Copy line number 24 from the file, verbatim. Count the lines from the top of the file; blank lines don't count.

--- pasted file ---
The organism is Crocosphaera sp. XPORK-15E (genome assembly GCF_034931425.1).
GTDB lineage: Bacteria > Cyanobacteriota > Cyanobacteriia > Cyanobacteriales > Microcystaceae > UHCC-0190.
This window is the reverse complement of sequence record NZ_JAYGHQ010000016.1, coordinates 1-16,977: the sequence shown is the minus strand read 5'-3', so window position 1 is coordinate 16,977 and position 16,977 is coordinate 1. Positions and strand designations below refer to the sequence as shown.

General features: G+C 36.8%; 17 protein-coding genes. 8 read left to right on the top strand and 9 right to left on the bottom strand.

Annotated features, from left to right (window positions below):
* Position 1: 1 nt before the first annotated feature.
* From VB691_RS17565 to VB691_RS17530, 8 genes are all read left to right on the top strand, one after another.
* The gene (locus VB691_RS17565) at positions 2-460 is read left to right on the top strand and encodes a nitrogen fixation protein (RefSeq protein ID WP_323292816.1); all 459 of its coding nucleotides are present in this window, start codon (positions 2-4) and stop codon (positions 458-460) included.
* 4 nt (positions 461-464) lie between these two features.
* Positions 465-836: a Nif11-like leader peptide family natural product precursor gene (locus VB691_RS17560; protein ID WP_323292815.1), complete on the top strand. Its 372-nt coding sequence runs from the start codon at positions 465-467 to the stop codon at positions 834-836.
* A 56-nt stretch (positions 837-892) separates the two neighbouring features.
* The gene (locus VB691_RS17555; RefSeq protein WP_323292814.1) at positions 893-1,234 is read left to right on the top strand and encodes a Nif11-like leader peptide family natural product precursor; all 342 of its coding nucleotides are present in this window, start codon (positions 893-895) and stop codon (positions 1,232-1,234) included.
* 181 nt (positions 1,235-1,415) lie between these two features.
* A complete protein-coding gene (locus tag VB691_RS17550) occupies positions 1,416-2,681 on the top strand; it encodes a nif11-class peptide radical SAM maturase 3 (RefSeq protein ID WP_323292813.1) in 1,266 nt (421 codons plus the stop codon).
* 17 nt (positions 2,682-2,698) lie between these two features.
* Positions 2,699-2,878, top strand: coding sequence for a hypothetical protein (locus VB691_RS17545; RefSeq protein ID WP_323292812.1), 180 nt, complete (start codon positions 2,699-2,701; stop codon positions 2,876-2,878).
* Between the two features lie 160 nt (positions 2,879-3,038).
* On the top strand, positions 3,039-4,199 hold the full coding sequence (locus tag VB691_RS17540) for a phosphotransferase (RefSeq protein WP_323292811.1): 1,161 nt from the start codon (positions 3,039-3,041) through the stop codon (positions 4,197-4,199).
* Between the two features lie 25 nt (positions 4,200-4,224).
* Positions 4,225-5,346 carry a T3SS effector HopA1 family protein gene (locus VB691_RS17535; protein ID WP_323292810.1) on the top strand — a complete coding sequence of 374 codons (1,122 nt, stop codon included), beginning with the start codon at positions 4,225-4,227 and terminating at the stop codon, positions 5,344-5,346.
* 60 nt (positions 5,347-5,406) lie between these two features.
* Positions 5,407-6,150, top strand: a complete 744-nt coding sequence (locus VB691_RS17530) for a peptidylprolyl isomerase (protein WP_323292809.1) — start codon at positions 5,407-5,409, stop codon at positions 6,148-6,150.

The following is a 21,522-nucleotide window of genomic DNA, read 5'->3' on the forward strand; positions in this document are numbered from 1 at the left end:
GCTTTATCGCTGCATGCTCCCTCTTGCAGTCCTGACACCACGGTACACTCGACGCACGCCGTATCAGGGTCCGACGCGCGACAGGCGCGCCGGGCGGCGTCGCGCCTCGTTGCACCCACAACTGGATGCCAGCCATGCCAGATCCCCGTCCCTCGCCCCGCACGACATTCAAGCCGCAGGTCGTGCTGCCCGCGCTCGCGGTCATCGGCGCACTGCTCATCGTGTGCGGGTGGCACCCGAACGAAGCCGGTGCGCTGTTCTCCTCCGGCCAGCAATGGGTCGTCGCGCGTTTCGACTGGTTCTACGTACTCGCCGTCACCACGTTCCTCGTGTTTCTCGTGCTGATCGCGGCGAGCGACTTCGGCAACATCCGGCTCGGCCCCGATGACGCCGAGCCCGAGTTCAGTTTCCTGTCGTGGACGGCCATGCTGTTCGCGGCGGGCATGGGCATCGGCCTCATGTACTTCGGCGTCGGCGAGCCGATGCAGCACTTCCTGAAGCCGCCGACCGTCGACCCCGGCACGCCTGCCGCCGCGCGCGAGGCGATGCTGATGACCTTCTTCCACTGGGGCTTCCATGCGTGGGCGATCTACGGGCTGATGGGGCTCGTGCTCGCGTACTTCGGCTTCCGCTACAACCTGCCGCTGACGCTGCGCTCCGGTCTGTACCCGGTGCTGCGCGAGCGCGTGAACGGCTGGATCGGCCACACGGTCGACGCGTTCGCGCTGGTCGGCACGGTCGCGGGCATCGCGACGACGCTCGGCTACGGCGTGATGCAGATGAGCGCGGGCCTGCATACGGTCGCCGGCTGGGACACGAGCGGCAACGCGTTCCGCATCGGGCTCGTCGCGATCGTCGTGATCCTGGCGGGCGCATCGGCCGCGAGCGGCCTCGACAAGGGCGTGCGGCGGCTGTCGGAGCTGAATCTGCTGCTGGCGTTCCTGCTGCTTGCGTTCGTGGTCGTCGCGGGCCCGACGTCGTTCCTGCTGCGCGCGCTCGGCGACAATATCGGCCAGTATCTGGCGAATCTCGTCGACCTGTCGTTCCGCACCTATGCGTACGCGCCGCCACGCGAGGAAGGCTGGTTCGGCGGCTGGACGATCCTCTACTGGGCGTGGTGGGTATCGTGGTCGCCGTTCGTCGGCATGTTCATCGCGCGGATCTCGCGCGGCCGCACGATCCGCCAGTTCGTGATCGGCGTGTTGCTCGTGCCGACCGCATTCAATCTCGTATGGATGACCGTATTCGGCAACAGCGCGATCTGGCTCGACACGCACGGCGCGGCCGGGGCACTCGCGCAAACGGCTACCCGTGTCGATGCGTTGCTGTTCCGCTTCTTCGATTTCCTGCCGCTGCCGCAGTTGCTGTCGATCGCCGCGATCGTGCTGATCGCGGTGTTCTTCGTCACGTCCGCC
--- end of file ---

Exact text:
GCTTTATCGCTGCATGCTCCCTCTTGCAGTCCTGACACCACGGTACACTCGACGCACGCCGTATCAGGGTCCGACGCGCGACAGGCGCGCCGGGCGGCGTCGCGCCTCGTTGCACCCACAACTGGATGCCAGCCATGCCAGATCCCCGTCCCTCGCCCCGCACGACATTCAAGCCGCAGGTCGTGCTGCCCGCGCTCGCGGTCATCGGCGCACTGCTCATCGTGTGCGGGTGGCACCCGAACGAAGCCGGTGCGCTGTTCTCCTCCGGCCAGCAATGGGTCGTCGCGCGTTTCGACTGGTTCTACGTACTCGCCGTCACCACGTTCCTCGTGTTTCTCGTGCTGATCGCGGCGAGCGACTTCGGCAACATCCGGCTCGGCCCCGATGACGCCGAGCCCGAGTTCAGTTTCCTGTCGTGGACGGCCATGCTGTTCGCGGCGGGCATGGGCATCGGCCTCATGTACTTCGGCGTCGGCGAGCCGATGCAGCACTTCCTGAAGCCGCCGACCGTCGACCCCGGCACGCCTGCCGCCGCGCGCGAGGCGATGCTGATGACCTTCTTCCACTGGGGCTTCCATGCGTGGGCGATCTACGGGCTGATGGGGCTCGTGCTCGCGTACTTCGGCTTCCGCTACAACCTGCCGCTGACGCTGCGCTCCGGTCTGTACCCGGTGCTGCGCGAGCGCGTGAACGGCTGGATCGGCCACACGGTCGACGCGTTCGCGCTGGTCGGCACGGTCGCGGGCATCGCGACGACGCTCGGCTACGGCGTGATGCAGATGAGCGCGGGCCTGCATACGGTCGCCGGCTGGGACACGAGCGGCAACGCGTTCCGCATCGGGCTCGTCGCGATCGTCGTGATCCTGGCGGGCGCATCGGCCGCGAGCGGCCTCGACAAGGGCGTGCGGCGGCTGTCGGAGCTGAATCTGCTGCTGGCGTTCCTGCTGCTTGCGTTCGTGGTCGTCGCGGGCCCGACGTCGTTCCTGCTGCGCGCGCTCGGCGACAATATCGGCCAGTATCTGGCGAATCTCGTCGACCTGTCGTTCCGCACCTATGCGTACGCGCCGCCACGCGAGGAAGGCTGGTTCGGCGGCTGGACGATCCTCTACTGGGCGTGGTGGGTATCGTGGTCGCCGTTCGTCGGCATGTTCATCGCGCGGATCTCGCGCGGCCGCACGATCCGCCAGTTCGTGATCGGCGTGTTGCTCGTGCCGACCGCATTCAATCTCGTATGGATGACCGTATTCGGCAACAGCGCGATCTGGCTCGACACGCACGGCGCGGCCGGGGCACTCGCGCAAACGGCTACCCGTGTCGATGCGTTGCTGTTCCGCTTCTTCGATTTCCTGCCGCTGCCGCAGTTGCTGTCGATCGCCGCGATCGTGCTGATCGCGGTGTTCTTCGTCACGTCCGCC